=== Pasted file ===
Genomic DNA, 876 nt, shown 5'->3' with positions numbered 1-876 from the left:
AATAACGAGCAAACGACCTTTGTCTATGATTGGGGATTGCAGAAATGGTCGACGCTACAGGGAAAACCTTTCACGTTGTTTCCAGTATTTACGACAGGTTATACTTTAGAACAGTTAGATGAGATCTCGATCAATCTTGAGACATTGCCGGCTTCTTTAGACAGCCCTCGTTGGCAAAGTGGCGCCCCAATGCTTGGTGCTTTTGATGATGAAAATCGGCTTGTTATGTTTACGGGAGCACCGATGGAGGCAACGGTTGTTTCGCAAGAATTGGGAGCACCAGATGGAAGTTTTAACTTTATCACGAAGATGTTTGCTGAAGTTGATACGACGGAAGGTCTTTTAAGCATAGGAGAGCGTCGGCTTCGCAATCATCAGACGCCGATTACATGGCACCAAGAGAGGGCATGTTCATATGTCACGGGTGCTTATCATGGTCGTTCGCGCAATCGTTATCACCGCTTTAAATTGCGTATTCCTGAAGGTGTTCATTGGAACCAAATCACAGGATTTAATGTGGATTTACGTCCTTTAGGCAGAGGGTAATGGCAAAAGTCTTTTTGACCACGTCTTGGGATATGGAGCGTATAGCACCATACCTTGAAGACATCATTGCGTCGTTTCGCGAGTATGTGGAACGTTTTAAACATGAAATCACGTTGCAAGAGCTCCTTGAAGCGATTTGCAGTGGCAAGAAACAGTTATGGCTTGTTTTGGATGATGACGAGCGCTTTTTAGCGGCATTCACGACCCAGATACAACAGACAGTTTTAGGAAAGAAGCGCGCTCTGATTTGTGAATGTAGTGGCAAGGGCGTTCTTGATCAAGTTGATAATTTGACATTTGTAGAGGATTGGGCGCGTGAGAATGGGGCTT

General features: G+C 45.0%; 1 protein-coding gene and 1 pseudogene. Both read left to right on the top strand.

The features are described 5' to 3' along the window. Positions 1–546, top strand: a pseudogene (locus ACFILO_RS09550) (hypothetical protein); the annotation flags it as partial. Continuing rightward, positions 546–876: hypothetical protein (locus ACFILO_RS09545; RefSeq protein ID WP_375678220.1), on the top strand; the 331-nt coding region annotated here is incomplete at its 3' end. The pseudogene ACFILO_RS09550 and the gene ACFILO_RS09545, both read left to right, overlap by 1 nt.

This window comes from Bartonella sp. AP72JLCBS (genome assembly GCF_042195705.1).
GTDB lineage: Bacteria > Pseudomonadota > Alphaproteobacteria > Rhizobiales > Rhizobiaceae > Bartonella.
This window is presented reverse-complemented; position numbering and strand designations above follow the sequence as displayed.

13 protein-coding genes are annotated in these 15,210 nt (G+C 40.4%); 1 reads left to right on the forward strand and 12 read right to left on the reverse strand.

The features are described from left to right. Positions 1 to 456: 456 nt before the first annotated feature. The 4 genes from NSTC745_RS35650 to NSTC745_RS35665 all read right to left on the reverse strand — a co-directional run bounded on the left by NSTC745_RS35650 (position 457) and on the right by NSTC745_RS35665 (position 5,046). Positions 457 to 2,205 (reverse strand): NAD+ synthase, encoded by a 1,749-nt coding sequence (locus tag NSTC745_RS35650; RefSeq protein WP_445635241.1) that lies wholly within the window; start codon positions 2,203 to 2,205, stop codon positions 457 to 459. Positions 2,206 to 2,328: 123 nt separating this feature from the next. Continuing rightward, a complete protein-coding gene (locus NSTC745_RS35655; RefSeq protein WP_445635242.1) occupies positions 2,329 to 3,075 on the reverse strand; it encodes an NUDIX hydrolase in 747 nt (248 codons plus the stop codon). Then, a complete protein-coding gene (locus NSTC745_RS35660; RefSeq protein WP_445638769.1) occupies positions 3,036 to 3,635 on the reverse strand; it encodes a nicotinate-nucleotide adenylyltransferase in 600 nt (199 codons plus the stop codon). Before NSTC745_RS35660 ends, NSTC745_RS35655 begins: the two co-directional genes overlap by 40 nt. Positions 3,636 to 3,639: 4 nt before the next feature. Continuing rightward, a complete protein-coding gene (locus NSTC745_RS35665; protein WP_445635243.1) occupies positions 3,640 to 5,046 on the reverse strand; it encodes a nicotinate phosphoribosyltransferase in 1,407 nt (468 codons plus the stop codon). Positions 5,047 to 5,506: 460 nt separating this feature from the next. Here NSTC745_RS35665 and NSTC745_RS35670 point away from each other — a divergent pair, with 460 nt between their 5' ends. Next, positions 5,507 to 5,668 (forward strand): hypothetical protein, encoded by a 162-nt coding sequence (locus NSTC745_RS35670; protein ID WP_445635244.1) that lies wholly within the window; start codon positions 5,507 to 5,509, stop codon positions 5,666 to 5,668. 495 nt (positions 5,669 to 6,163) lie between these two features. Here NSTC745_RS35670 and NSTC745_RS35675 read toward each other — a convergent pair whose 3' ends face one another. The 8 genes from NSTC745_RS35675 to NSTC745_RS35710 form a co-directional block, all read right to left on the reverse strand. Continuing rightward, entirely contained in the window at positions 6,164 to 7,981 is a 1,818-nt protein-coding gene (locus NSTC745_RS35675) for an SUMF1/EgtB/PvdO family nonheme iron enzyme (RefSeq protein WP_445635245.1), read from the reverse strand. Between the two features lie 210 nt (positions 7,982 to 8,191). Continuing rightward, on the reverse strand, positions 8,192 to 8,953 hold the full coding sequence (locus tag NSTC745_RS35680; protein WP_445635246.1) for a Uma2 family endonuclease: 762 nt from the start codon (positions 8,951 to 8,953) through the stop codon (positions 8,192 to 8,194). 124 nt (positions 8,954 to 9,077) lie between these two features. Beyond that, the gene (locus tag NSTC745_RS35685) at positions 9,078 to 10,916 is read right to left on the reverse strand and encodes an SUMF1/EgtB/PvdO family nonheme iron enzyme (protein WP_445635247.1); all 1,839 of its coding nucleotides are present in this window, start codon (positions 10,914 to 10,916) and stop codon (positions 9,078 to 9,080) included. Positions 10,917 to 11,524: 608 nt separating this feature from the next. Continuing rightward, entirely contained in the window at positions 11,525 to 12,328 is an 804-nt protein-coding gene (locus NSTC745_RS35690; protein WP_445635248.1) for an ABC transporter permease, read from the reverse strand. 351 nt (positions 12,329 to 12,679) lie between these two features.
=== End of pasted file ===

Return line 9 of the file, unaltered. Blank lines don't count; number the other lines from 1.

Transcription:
The features are described from left to right. Positions 1 to 456: 456 nt before the first annotated feature. The 4 genes from NSTC745_RS35650 to NSTC745_RS35665 all read right to left on the reverse strand — a co-directional run bounded on the left by NSTC745_RS35650 (position 457) and on the right by NSTC745_RS35665 (position 5,046). Positions 457 to 2,205 (reverse strand): NAD+ synthase, encoded by a 1,749-nt coding sequence (locus tag NSTC745_RS35650; RefSeq protein WP_445635241.1) that lies wholly within the window; start codon positions 2,203 to 2,205, stop codon positions 457 to 459. Positions 2,206 to 2,328: 123 nt separating this feature from the next. Continuing rightward, a complete protein-coding gene (locus NSTC745_RS35655; RefSeq protein WP_445635242.1) occupies positions 2,329 to 3,075 on the reverse strand; it encodes an NUDIX hydrolase in 747 nt (248 codons plus the stop codon). Then, a complete protein-coding gene (locus NSTC745_RS35660; RefSeq protein WP_445638769.1) occupies positions 3,036 to 3,635 on the reverse strand; it encodes a nicotinate-nucleotide adenylyltransferase in 600 nt (199 codons plus the stop codon). Before NSTC745_RS35660 ends, NSTC745_RS35655 begins: the two co-directional genes overlap by 40 nt. Positions 3,636 to 3,639: 4 nt before the next feature. Continuing rightward, a complete protein-coding gene (locus NSTC745_RS35665; protein WP_445635243.1) occupies positions 3,640 to 5,046 on the reverse strand; it encodes a nicotinate phosphoribosyltransferase in 1,407 nt (468 codons plus the stop codon). Positions 5,047 to 5,506: 460 nt separating this feature from the next. Here NSTC745_RS35665 and NSTC745_RS35670 point away from each other — a divergent pair, with 460 nt between their 5' ends. Next, positions 5,507 to 5,668 (forward strand): hypothetical protein, encoded by a 162-nt coding sequence (locus NSTC745_RS35670; protein ID WP_445635244.1) that lies wholly within the window; start codon positions 5,507 to 5,509, stop codon positions 5,666 to 5,668. 495 nt (positions 5,669 to 6,163) lie between these two features. Here NSTC745_RS35670 and NSTC745_RS35675 read toward each other — a convergent pair whose 3' ends face one another. The 8 genes from NSTC745_RS35675 to NSTC745_RS35710 form a co-directional block, all read right to left on the reverse strand. Continuing rightward, entirely contained in the window at positions 6,164 to 7,981 is a 1,818-nt protein-coding gene (locus NSTC745_RS35675) for an SUMF1/EgtB/PvdO family nonheme iron enzyme (RefSeq protein WP_445635245.1), read from the reverse strand. Between the two features lie 210 nt (positions 7,982 to 8,191). Continuing rightward, on the reverse strand, positions 8,192 to 8,953 hold the full coding sequence (locus tag NSTC745_RS35680; protein WP_445635246.1) for a Uma2 family endonuclease: 762 nt from the start codon (positions 8,951 to 8,953) through the stop codon (positions 8,192 to 8,194). 124 nt (positions 8,954 to 9,077) lie between these two features. Beyond that, the gene (locus tag NSTC745_RS35685) at positions 9,078 to 10,916 is read right to left on the reverse strand and encodes an SUMF1/EgtB/PvdO family nonheme iron enzyme (protein WP_445635247.1); all 1,839 of its coding nucleotides are present in this window, start codon (positions 10,914 to 10,916) and stop codon (positions 9,078 to 9,080) included. Positions 10,917 to 11,524: 608 nt separating this feature from the next. Continuing rightward, entirely contained in the window at positions 11,525 to 12,328 is an 804-nt protein-coding gene (locus NSTC745_RS35690; protein WP_445635248.1) for an ABC transporter permease, read from the reverse strand. 351 nt (positions 12,329 to 12,679) lie between these two features.